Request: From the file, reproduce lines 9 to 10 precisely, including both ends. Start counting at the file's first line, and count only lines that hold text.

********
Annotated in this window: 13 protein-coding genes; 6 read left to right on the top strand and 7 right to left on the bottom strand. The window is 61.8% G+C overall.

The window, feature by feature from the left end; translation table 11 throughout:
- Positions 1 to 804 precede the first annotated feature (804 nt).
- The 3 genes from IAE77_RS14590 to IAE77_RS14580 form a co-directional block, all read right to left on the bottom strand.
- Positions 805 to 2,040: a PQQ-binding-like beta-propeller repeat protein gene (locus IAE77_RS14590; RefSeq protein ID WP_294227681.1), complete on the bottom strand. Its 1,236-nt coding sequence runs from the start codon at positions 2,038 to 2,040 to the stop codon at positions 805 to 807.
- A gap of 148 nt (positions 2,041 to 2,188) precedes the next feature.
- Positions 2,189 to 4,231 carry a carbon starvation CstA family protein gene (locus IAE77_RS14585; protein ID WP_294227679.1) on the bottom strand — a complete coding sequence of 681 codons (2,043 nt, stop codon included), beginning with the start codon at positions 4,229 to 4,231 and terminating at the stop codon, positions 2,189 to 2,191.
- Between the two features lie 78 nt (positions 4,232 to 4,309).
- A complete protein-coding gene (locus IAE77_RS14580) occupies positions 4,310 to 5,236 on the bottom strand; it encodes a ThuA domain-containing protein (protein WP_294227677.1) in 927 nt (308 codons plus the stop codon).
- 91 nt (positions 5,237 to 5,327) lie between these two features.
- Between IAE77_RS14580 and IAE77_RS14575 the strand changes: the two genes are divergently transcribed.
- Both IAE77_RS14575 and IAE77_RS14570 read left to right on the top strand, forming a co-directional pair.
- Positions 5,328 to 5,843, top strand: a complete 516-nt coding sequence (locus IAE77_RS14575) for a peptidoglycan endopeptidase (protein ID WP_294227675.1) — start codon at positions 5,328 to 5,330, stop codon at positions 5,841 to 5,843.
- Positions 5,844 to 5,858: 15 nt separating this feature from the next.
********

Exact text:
- A complete protein-coding gene (locus IAE77_RS14580) occupies positions 4,310 to 5,236 on the bottom strand; it encodes a ThuA domain-containing protein (protein WP_294227677.1) in 927 nt (308 codons plus the stop codon).
- 91 nt (positions 5,237 to 5,327) lie between these two features.